However, this movement isn’t coming entirely from the moderates. Jeff Flake is one of the folks from the Club for Growth, as well as the Republican Study Committee. These folks are described as "well to the right of DeLay."
Republican Study Committee: They’ve been affectionately referred to as the “Wingnut Caucus,” representing the ultra-conservative wing of a party already well out of the mainstream in terms of policy. They were the ones who crammed through cuts to Medicaid, student loans, and other social programs even as they demanded further tax cuts for the wealthy. If they take the healm, not only will the party be vulnerable to charges of ideological extremism, they will likely push an agenda that will put so-called “moderates” in the hot seat day after day in a way
they can hardly afford.
In other words, if these folks take power, everything that’s come to pass in this era of one-party rule may prove to be just the warm-up act. But as interesting as DeLay’s developing trouble are, it’s not this bit of news that got me thinking about the thread running through his story and Abramoff’s. It was Ralph Reed’s recent, and related, problems.
A word about me and Ralph. There’s a connection between us. (No not that kind of connection, people. Though if there were *shudder*, I would have run to the tabloids with it a long time ago. Ralph and I have the same alma mater, though he graduated years before I arrived, and we belonged to the same debate society; again, years apart. (Ralph, of course, has earned a spot on the list of famous alumni. It was through the society that our paths crossed, as Ralph returned for the one year during my time there, for the society’s anniversary and "All Night Meeting" (12 hour of extemporaneous debate and merry-making).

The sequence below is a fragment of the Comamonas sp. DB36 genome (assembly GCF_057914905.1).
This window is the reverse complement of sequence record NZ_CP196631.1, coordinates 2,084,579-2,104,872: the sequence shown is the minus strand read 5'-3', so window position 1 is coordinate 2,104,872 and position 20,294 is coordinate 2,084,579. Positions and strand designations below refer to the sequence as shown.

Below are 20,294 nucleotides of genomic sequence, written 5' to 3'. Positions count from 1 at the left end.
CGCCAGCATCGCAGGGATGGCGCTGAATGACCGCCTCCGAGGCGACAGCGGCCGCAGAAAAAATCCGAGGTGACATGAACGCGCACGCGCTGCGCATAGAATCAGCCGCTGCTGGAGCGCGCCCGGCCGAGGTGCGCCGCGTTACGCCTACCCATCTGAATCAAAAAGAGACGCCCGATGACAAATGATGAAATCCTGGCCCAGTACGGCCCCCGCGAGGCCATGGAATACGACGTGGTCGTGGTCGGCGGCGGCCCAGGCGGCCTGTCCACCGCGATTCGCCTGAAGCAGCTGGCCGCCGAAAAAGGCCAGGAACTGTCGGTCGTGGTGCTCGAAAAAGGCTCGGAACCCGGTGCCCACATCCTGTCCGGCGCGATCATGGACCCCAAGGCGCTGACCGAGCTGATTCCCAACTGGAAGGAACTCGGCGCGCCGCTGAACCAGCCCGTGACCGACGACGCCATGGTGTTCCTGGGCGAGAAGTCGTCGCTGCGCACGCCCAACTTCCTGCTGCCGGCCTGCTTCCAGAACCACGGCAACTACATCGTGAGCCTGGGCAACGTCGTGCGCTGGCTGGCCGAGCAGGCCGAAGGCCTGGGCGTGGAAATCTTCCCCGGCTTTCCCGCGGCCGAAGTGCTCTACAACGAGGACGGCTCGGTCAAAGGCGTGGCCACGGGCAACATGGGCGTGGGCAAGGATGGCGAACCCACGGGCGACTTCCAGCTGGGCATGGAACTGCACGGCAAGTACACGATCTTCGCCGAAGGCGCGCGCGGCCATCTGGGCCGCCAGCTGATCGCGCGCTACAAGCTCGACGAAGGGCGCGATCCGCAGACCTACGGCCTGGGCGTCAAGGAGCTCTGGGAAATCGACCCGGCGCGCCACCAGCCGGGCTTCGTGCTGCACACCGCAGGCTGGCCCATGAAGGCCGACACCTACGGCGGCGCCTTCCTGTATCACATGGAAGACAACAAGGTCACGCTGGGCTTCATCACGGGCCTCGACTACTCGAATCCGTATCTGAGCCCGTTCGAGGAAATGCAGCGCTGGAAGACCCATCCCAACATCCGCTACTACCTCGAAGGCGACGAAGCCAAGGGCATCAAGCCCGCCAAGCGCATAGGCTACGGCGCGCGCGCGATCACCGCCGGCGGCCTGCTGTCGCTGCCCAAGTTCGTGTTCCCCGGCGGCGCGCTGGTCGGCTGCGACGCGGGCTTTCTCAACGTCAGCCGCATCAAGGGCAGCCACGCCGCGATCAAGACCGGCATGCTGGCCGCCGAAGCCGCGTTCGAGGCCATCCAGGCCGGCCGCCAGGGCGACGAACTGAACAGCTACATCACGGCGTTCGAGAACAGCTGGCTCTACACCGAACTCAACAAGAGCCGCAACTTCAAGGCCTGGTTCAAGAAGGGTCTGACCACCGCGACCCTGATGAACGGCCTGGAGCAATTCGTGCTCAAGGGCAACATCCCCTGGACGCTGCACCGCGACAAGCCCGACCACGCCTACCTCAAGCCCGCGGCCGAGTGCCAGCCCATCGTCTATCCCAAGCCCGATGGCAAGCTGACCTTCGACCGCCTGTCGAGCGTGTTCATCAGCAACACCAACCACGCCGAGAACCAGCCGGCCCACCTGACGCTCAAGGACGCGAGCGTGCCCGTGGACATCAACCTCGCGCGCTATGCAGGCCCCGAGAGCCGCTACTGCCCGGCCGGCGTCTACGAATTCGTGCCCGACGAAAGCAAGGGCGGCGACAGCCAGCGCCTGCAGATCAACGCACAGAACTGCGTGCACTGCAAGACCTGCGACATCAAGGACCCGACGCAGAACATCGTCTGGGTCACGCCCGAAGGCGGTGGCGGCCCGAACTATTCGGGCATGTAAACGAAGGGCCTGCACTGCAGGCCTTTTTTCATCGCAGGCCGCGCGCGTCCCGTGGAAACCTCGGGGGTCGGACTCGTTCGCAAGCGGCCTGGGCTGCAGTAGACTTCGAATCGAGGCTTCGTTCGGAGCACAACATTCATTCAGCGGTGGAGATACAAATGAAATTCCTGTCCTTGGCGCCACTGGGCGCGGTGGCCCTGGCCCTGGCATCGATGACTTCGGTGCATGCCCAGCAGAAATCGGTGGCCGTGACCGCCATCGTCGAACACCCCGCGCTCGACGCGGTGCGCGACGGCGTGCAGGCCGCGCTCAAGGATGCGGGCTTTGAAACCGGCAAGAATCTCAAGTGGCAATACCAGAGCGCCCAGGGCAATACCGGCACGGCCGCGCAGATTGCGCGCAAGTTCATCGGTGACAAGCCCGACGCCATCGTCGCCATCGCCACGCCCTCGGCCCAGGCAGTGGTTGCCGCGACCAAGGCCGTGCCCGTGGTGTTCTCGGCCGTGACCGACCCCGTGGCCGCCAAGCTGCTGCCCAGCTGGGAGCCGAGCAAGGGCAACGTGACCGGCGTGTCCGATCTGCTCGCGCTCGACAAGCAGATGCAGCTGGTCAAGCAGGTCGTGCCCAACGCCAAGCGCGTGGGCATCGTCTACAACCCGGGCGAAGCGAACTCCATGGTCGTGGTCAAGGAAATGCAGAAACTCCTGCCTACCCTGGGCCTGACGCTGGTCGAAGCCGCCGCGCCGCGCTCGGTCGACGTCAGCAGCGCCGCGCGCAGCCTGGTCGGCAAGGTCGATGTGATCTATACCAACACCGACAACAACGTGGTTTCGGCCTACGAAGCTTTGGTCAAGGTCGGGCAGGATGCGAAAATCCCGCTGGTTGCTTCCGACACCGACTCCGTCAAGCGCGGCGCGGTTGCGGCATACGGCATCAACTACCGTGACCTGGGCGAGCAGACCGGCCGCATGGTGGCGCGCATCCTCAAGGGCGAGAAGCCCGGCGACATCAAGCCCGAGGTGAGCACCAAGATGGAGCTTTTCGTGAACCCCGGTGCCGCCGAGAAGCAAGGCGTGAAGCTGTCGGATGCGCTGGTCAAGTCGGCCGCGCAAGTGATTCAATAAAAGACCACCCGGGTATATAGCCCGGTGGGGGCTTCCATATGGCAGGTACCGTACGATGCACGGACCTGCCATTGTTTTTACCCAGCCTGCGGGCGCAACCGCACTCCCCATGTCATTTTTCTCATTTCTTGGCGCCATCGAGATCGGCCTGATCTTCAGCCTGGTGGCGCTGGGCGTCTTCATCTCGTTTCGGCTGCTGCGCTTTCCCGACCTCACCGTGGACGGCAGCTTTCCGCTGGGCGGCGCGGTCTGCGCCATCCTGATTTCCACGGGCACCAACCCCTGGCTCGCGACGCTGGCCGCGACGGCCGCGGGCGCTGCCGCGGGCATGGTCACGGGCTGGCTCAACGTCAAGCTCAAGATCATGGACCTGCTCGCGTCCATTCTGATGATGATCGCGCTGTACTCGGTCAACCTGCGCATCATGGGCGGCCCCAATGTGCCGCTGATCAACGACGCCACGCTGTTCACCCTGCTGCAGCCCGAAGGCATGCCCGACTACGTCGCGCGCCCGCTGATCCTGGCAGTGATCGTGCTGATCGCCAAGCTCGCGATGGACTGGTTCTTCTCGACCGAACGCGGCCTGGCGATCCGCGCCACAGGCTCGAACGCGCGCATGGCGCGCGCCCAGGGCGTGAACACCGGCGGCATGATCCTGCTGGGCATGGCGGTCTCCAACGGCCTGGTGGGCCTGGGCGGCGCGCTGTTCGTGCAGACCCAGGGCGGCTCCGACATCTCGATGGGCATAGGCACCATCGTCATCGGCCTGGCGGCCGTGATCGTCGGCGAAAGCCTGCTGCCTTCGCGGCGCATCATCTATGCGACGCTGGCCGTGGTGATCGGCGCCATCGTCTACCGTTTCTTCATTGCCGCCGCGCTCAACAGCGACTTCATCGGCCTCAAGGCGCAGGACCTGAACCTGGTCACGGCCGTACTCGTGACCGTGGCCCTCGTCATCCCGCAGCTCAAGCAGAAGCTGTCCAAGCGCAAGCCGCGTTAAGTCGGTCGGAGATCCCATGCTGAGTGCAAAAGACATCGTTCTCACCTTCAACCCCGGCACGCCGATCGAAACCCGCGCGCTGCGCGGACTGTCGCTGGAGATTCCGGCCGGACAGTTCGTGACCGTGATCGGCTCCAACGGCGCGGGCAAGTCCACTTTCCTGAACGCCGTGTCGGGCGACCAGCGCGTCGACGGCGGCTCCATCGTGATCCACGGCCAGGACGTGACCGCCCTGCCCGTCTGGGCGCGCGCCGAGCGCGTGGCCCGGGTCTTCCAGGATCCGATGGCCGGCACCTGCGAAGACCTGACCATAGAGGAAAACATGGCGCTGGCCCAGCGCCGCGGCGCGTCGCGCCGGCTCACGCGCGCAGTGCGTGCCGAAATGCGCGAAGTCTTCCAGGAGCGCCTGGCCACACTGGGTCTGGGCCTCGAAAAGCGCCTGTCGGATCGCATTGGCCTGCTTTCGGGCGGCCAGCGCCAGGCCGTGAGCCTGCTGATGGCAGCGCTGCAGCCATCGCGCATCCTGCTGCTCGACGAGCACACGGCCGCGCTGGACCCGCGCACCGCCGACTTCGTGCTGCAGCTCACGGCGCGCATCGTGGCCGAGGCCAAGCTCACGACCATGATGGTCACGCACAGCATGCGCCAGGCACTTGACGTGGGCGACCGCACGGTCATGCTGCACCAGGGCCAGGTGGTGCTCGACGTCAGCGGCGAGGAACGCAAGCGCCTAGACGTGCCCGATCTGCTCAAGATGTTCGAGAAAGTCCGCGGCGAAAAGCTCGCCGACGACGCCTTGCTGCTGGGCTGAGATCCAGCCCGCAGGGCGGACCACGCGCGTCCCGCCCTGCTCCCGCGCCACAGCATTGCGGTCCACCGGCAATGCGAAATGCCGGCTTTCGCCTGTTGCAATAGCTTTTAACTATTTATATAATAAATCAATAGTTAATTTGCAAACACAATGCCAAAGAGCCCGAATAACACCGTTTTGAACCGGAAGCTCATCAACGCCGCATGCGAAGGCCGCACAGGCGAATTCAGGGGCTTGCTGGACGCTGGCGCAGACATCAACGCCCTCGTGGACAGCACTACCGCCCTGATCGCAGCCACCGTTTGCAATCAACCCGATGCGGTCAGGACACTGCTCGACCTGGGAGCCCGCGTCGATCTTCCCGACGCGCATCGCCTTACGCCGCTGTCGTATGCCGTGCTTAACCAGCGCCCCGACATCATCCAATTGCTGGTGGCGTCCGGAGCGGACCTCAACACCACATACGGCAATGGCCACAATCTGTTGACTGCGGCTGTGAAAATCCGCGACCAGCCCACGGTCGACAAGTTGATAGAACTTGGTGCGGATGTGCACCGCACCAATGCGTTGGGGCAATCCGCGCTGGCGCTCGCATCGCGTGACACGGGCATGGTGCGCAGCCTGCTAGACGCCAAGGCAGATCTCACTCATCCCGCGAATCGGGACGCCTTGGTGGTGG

At that point, I was in full "flamer" mode, and spent most of the evening swishing around smoking herbal cigarettes with a foot-long cigarette holder. Ralph and I never talked and only encountered each other in passing a few times, but I’m pretty sure he was appalled. Years later I moved to D.C., where Ralph was running the Christian Coalition, but we never encountered each other again. Such was my brief brush with political power, surpassed only by running into a sweaty Al Gore on the campaign trail in ’92, and shaking hands with Clinton during his pre-impeachment period.
So, fast forward to years later. I’m running a blog and Ralph is running for Lt. Governor of Georgia. Given the rampant conservatism in the state, I’d expect him to be doing well, but it looks like he’s not. Right now he’s losing to a political unknown, and his ties to Abramoff are the cause. It’s been a while since I’ve lived in Georgia, but as I recall many Georgians share a deep and earnest religious faith. The key word is "earnest." And I doubt very much that religious faith among Georgians has lessened since I lived in the state. If anything, it’s grown even stronger if the state’s increasing conservatism is any indication.